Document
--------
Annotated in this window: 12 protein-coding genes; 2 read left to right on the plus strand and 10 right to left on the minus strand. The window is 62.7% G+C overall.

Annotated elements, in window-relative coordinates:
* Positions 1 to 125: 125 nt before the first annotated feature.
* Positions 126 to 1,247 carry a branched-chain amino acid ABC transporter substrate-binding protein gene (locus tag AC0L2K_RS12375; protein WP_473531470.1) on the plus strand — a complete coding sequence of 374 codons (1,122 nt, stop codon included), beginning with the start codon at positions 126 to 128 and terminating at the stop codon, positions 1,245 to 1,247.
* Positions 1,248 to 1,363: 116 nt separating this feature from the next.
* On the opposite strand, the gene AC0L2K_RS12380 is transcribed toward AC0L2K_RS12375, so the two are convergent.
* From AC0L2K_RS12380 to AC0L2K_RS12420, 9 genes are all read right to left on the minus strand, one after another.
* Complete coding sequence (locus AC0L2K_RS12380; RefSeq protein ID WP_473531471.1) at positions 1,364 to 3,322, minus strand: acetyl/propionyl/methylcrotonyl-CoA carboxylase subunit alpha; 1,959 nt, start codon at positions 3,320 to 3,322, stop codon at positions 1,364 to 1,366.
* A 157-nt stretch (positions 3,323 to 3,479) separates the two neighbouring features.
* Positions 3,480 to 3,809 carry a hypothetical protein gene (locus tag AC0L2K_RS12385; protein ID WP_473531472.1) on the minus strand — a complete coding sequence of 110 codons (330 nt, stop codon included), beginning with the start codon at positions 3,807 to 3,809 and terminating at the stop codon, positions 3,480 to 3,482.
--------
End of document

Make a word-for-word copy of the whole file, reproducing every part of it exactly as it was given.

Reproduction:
Annotated in this window: 12 protein-coding genes; 2 read left to right on the plus strand and 10 right to left on the minus strand. The window is 62.7% G+C overall.

Annotated elements, in window-relative coordinates:
* Positions 1 to 125: 125 nt before the first annotated feature.
* Positions 126 to 1,247 carry a branched-chain amino acid ABC transporter substrate-binding protein gene (locus tag AC0L2K_RS12375; protein WP_473531470.1) on the plus strand — a complete coding sequence of 374 codons (1,122 nt, stop codon included), beginning with the start codon at positions 126 to 128 and terminating at the stop codon, positions 1,245 to 1,247.
* Positions 1,248 to 1,363: 116 nt separating this feature from the next.
* On the opposite strand, the gene AC0L2K_RS12380 is transcribed toward AC0L2K_RS12375, so the two are convergent.
* From AC0L2K_RS12380 to AC0L2K_RS12420, 9 genes are all read right to left on the minus strand, one after another.
* Complete coding sequence (locus AC0L2K_RS12380; RefSeq protein ID WP_473531471.1) at positions 1,364 to 3,322, minus strand: acetyl/propionyl/methylcrotonyl-CoA carboxylase subunit alpha; 1,959 nt, start codon at positions 3,320 to 3,322, stop codon at positions 1,364 to 1,366.
* A 157-nt stretch (positions 3,323 to 3,479) separates the two neighbouring features.
* Positions 3,480 to 3,809 carry a hypothetical protein gene (locus tag AC0L2K_RS12385; protein ID WP_473531472.1) on the minus strand — a complete coding sequence of 110 codons (330 nt, stop codon included), beginning with the start codon at positions 3,807 to 3,809 and terminating at the stop codon, positions 3,480 to 3,482.